Thirty five years ago today, the original Star Wars was released. It opened in the U.S. on a Wednesday, in just 38 theaters. The studio chose the pre-Memorial Day slot in the hope of getting a jump on the other, bigger movies coming out that summer. George Lucas, the film’s director, was worn out after a long, frustrating shoot, and was not convinced that his movie would be a success. He’d even gone so far as to trade 2.5% of the film’s profits as a bet with his friend Steven Spielberg in the belief that Close Encounters of the Third Kind would out-gross Star Wars.
It’s almost impossible to overstate the impact that Star Wars had on audiences in 1977. Long before it became “Episode IV”, and long before there were sequels, prequels, toys, novels, comic books, and video games there was only Star Wars. It was a cultural event that changed the way movies were made and marketed forever. Decades later, it is sometimes difficult to even mention the words “Star Wars” without stirring up passionate – sometimes heated – debate. Everyone has an opinion about something: Han shot first. The prequels are terrible. George Lucas has lost his mind and/or ruined someone’s childhood. Star Wars ushered in the era of the soulless blockbuster. The Star Wars Holiday Special is a moving, must-see celebration of the season.
In May 1977, however, the topic of discussion was not, “Which Anakin was worse?” (Answer: Jake Lloyd). It was, “How many times have you seen Star Wars?”. People lined up for hours to see the movie, and when it was over, they went back and lined up again. They bought too-tight R2D2 ringer t-shirts to coordinate with their bell-bottomed jeans. Some viewers were so inspired by the experience that they airbrushed Mark Hamill’s face onto their vans. Back then, Star Wars didn’t make people angry; it made them happy.
Of course, it’s easy to forget that there were other movies released in 1977. It’s true — although if you’ve forgotten The Exorcist II, don’t feel bad: so has everyone involved with the movie. The summer’s other big hit was Smokey and the Bandit, which delighted the moviegoers who couldn’t get into Star Wars because it was sold out. The two films are similar in many ways: both involve wisecracking heroes, high-speed pursuits, and smuggled cargo (400 cases of Coors in the former, Death Star plans in the latter). And like Star Wars, Burt Reynolds’ pièce de résistance had a significant impact on audiences. Sales of CB radios skyrocketed, and demand for mustaches reached an all-time high. Alas, Smokey’s impact was fleeting; despite being the fourth highest grossing film of 1977, it is currently ranked at number 983 on Flickchart, winning only 39% of its matchups. Compare that to Star Wars, which is currently ranked number 1 of the films of 1977, and the best movies of all-time, winning 77% of all matchups, and it’s no wonder Burt Reynolds seems so angry these days.
The second highest grossing film of 1977, Steven Spielberg’s Close Encounters of the Third Kind, has had more of a lasting impact than Smokey. Although it involves UFOs and aliens from other worlds, it is actually quite dissimilar to Star Wars. Lucas uses his sci-fi setting as a backdrop for a frenetic fantasy/adventure tale, whereas Close Encounters is a more deliberately paced, cerebral story. Both films featured groundbreaking special effects, but while Star Wars wowed moviegoers with adrenaline-fueled space battles, Spielberg uses his effects to produce a sense of awe and wonder. The year was certainly a memorable one for the young director; not only was his own film a huge hit, but thanks to his bet with Lucas, he still makes 2.5% of the profits of Star Wars to this day.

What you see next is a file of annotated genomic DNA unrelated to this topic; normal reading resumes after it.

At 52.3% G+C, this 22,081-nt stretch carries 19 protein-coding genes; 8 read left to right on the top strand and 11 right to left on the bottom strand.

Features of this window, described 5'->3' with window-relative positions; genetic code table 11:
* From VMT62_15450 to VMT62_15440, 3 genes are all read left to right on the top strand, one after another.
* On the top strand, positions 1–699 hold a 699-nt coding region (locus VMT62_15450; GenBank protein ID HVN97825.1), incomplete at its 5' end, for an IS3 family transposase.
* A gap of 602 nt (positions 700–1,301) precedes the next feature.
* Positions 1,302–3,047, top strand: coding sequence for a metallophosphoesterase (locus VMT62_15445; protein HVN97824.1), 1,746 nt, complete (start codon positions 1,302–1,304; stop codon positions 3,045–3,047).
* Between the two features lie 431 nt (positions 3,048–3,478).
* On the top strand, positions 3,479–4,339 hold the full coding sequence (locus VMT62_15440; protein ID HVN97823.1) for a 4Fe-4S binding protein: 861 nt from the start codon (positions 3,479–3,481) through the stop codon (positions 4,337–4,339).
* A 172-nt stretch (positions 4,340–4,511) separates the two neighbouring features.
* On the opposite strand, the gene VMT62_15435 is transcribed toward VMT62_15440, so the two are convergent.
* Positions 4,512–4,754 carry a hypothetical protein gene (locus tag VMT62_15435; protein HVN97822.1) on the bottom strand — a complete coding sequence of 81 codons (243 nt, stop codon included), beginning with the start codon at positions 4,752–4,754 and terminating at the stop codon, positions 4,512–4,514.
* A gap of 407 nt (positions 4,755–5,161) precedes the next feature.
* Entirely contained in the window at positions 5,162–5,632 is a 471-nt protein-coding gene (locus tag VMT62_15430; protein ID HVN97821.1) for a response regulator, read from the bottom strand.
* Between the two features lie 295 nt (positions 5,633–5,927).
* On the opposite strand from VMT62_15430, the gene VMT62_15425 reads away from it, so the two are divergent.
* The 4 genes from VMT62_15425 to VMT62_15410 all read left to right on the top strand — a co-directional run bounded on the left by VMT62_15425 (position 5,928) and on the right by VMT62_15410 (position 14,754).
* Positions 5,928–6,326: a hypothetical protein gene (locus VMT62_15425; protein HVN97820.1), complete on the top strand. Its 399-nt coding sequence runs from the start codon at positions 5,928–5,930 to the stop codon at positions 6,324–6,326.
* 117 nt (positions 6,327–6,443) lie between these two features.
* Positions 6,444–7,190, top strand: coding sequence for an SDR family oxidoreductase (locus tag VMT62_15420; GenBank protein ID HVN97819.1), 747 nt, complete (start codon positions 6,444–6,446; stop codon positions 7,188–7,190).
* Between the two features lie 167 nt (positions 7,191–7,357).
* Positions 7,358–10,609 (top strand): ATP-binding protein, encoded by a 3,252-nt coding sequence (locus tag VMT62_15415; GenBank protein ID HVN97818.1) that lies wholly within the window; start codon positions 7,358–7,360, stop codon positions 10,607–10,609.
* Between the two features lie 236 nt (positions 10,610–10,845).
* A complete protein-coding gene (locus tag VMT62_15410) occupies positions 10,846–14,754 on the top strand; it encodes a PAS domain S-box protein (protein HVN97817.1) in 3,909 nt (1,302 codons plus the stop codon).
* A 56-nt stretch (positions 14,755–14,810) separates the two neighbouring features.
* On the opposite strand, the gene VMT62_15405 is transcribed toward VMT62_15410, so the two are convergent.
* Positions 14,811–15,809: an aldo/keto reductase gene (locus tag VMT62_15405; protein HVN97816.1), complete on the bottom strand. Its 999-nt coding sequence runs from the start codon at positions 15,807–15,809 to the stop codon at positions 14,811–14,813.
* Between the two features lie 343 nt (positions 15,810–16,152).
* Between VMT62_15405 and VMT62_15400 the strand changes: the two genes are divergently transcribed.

If you want to talk about cinema in 1977, you can’t ignore Saturday Night Fever. Like Star Wars, it had a massive impact on seventies pop culture, helping to spark the burgeoning disco craze in the United States, and producing one of the best selling soundtracks of all time. Men stopped buttoning their top buttons and layered on the gold chains. Women feathered their hair and went crazy with eye makeup. Record producer Meco had the genius idea to combine America’s love of Star Wars with its love of strutting. The resulting creation, a disco version of the Star Wars theme, was a smash hit, reaching number one on the Billboard Hot 100. It was the most ingenious combination of tastes since someone first thought to combine chocolate with peanut butter. Ultimately, disco proved to be a short-lived fad, and despite its awesome dancing and a star-making turn from John Travolta, Saturday Night Fever today sits at a lowly 1,431 on Flickchart.
There were plenty of other noteworthy movies released in 1977, too. The documentary Pumping Iron introduced audiences to future superstar (and governor) Arnold Schwarzenegger and his ridiculous muscles. The Spy Who Loved Me was a big hit for the Bond franchise, and is remembered fondly today as “The Roger Moore One That Isn’t Terrible”. Apparently, there was even an ABBA movie released in 1977, something that I only recently learned from right here on the Flickchart blog. Flickchart is fun and educational, it turns out.
Three and a half decades later, however, we’re still talking about Star Wars. We’re still watching it, reading about it, and sometimes even dissecting it to death. The fact remains that Star Wars continues to be a part of film and popular culture. And thirty five years from now, long after even most of the films of 2012 have been forgotten, I’m pretty confident we’ll still be talking about it. (I won’t be, because I’ll likely be dead from all the caffeine, but other people will be, I’m sure.)
So Happy Birthday, Star Wars! You don’t look a day over 34.